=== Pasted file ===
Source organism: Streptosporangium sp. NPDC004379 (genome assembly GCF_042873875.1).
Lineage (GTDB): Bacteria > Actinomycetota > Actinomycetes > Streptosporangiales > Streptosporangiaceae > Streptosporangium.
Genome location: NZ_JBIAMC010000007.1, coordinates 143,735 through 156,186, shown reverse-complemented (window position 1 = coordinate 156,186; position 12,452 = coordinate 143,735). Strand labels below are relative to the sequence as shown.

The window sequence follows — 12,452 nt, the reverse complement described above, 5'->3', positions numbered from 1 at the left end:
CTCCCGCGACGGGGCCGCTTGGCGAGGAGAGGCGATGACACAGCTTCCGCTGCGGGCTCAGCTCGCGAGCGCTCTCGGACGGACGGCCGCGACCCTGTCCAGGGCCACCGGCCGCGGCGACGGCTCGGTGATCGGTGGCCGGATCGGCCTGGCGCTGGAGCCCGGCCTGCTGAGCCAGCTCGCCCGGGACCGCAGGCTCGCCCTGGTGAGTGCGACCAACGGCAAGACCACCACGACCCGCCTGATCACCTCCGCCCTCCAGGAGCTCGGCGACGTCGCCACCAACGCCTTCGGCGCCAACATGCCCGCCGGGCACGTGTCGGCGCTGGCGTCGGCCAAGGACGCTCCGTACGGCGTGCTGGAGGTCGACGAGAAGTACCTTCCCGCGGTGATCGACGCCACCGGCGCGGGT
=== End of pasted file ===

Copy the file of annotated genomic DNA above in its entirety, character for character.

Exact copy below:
Source organism: Streptosporangium sp. NPDC004379 (genome assembly GCF_042873875.1).
Lineage (GTDB): Bacteria > Actinomycetota > Actinomycetes > Streptosporangiales > Streptosporangiaceae > Streptosporangium.
Genome location: NZ_JBIAMC010000007.1, coordinates 143,735 through 156,186, shown reverse-complemented (window position 1 = coordinate 156,186; position 12,452 = coordinate 143,735). Strand labels below are relative to the sequence as shown.

The window sequence follows — 12,452 nt, the reverse complement described above, 5'->3', positions numbered from 1 at the left end:
CTCCCGCGACGGGGCCGCTTGGCGAGGAGAGGCGATGACACAGCTTCCGCTGCGGGCTCAGCTCGCGAGCGCTCTCGGACGGACGGCCGCGACCCTGTCCAGGGCCACCGGCCGCGGCGACGGCTCGGTGATCGGTGGCCGGATCGGCCTGGCGCTGGAGCCCGGCCTGCTGAGCCAGCTCGCCCGGGACCGCAGGCTCGCCCTGGTGAGTGCGACCAACGGCAAGACCACCACGACCCGCCTGATCACCTCCGCCCTCCAGGAGCTCGGCGACGTCGCCACCAACGCCTTCGGCGCCAACATGCCCGCCGGGCACGTGTCGGCGCTGGCGTCGGCCAAGGACGCTCCGTACGGCGTGCTGGAGGTCGACGAGAAGTACCTTCCCGCGGTGATCGACGCCACCGGCGCGGGT